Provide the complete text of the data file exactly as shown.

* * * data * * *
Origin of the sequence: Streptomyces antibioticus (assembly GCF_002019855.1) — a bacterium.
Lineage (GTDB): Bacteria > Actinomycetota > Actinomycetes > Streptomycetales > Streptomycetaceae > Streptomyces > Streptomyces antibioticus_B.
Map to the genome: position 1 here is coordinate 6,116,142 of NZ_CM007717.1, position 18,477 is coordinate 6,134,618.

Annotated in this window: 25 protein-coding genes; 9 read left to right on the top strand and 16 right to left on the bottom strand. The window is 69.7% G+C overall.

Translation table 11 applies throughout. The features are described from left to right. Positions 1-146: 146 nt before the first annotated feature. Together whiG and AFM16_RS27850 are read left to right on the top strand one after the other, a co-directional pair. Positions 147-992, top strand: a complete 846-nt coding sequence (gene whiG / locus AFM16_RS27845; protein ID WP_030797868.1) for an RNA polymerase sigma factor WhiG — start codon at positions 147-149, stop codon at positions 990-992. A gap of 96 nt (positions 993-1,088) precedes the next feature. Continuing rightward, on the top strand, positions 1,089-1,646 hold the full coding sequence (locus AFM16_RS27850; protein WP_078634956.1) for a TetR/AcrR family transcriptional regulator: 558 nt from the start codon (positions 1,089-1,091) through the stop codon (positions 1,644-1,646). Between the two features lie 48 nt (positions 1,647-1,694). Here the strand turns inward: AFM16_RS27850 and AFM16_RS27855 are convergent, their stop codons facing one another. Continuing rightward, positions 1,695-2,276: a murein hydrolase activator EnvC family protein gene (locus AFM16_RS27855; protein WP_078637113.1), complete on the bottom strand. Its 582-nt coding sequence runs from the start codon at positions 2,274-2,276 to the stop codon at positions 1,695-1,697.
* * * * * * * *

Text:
Origin of the sequence: Streptomyces antibioticus (assembly GCF_002019855.1) — a bacterium.
Lineage (GTDB): Bacteria > Actinomycetota > Actinomycetes > Streptomycetales > Streptomycetaceae > Streptomyces > Streptomyces antibioticus_B.
Map to the genome: position 1 here is coordinate 6,116,142 of NZ_CM007717.1, position 18,477 is coordinate 6,134,618.

Annotated in this window: 25 protein-coding genes; 9 read left to right on the top strand and 16 right to left on the bottom strand. The window is 69.7% G+C overall.

Translation table 11 applies throughout. The features are described from left to right. Positions 1-146: 146 nt before the first annotated feature. Together whiG and AFM16_RS27850 are read left to right on the top strand one after the other, a co-directional pair. Positions 147-992, top strand: a complete 846-nt coding sequence (gene whiG / locus AFM16_RS27845; protein ID WP_030797868.1) for an RNA polymerase sigma factor WhiG — start codon at positions 147-149, stop codon at positions 990-992. A gap of 96 nt (positions 993-1,088) precedes the next feature. Continuing rightward, on the top strand, positions 1,089-1,646 hold the full coding sequence (locus AFM16_RS27850; protein WP_078634956.1) for a TetR/AcrR family transcriptional regulator: 558 nt from the start codon (positions 1,089-1,091) through the stop codon (positions 1,644-1,646). Between the two features lie 48 nt (positions 1,647-1,694). Here the strand turns inward: AFM16_RS27850 and AFM16_RS27855 are convergent, their stop codons facing one another. Continuing rightward, positions 1,695-2,276: a murein hydrolase activator EnvC family protein gene (locus AFM16_RS27855; protein WP_078637113.1), complete on the bottom strand. Its 582-nt coding sequence runs from the start codon at positions 2,274-2,276 to the stop codon at positions 1,695-1,697.